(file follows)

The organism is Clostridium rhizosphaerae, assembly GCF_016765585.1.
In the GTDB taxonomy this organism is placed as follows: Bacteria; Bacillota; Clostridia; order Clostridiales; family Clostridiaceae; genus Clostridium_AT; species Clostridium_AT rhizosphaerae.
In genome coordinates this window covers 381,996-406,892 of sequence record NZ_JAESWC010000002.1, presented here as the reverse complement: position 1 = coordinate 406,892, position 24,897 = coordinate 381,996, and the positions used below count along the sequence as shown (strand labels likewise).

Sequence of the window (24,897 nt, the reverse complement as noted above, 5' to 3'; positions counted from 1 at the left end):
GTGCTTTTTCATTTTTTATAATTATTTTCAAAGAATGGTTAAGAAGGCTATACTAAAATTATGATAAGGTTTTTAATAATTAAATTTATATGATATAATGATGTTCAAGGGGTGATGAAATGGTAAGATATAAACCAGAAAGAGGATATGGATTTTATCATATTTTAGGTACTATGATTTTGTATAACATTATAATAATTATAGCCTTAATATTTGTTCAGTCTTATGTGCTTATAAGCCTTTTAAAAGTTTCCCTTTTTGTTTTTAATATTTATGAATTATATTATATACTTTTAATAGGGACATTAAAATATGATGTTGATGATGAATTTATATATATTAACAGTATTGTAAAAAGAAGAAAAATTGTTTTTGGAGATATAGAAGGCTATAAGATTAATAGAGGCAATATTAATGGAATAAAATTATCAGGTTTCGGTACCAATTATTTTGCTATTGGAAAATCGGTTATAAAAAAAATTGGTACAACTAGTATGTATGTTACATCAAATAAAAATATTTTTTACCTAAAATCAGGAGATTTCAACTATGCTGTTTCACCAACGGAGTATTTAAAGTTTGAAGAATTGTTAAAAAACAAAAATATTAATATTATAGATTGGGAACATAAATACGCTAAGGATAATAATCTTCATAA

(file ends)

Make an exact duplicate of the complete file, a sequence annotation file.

The organism is Clostridium rhizosphaerae, assembly GCF_016765585.1.
In the GTDB taxonomy this organism is placed as follows: Bacteria; Bacillota; Clostridia; order Clostridiales; family Clostridiaceae; genus Clostridium_AT; species Clostridium_AT rhizosphaerae.
In genome coordinates this window covers 381,996-406,892 of sequence record NZ_JAESWC010000002.1, presented here as the reverse complement: position 1 = coordinate 406,892, position 24,897 = coordinate 381,996, and the positions used below count along the sequence as shown (strand labels likewise).

Sequence of the window (24,897 nt, the reverse complement as noted above, 5' to 3'; positions counted from 1 at the left end):
GTGCTTTTTCATTTTTTATAATTATTTTCAAAGAATGGTTAAGAAGGCTATACTAAAATTATGATAAGGTTTTTAATAATTAAATTTATATGATATAATGATGTTCAAGGGGTGATGAAATGGTAAGATATAAACCAGAAAGAGGATATGGATTTTATCATATTTTAGGTACTATGATTTTGTATAACATTATAATAATTATAGCCTTAATATTTGTTCAGTCTTATGTGCTTATAAGCCTTTTAAAAGTTTCCCTTTTTGTTTTTAATATTTATGAATTATATTATATACTTTTAATAGGGACATTAAAATATGATGTTGATGATGAATTTATATATATTAACAGTATTGTAAAAAGAAGAAAAATTGTTTTTGGAGATATAGAAGGCTATAAGATTAATAGAGGCAATATTAATGGAATAAAATTATCAGGTTTCGGTACCAATTATTTTGCTATTGGAAAATCGGTTATAAAAAAAATTGGTACAACTAGTATGTATGTTACATCAAATAAAAATATTTTTTACCTAAAATCAGGAGATTTCAACTATGCTGTTTCACCAACGGAGTATTTAAAGTTTGAAGAATTGTTAAAAAACAAAAATATTAATATTATAGATTGGGAACATAAATACGCTAAGGATAATAATCTTCATAA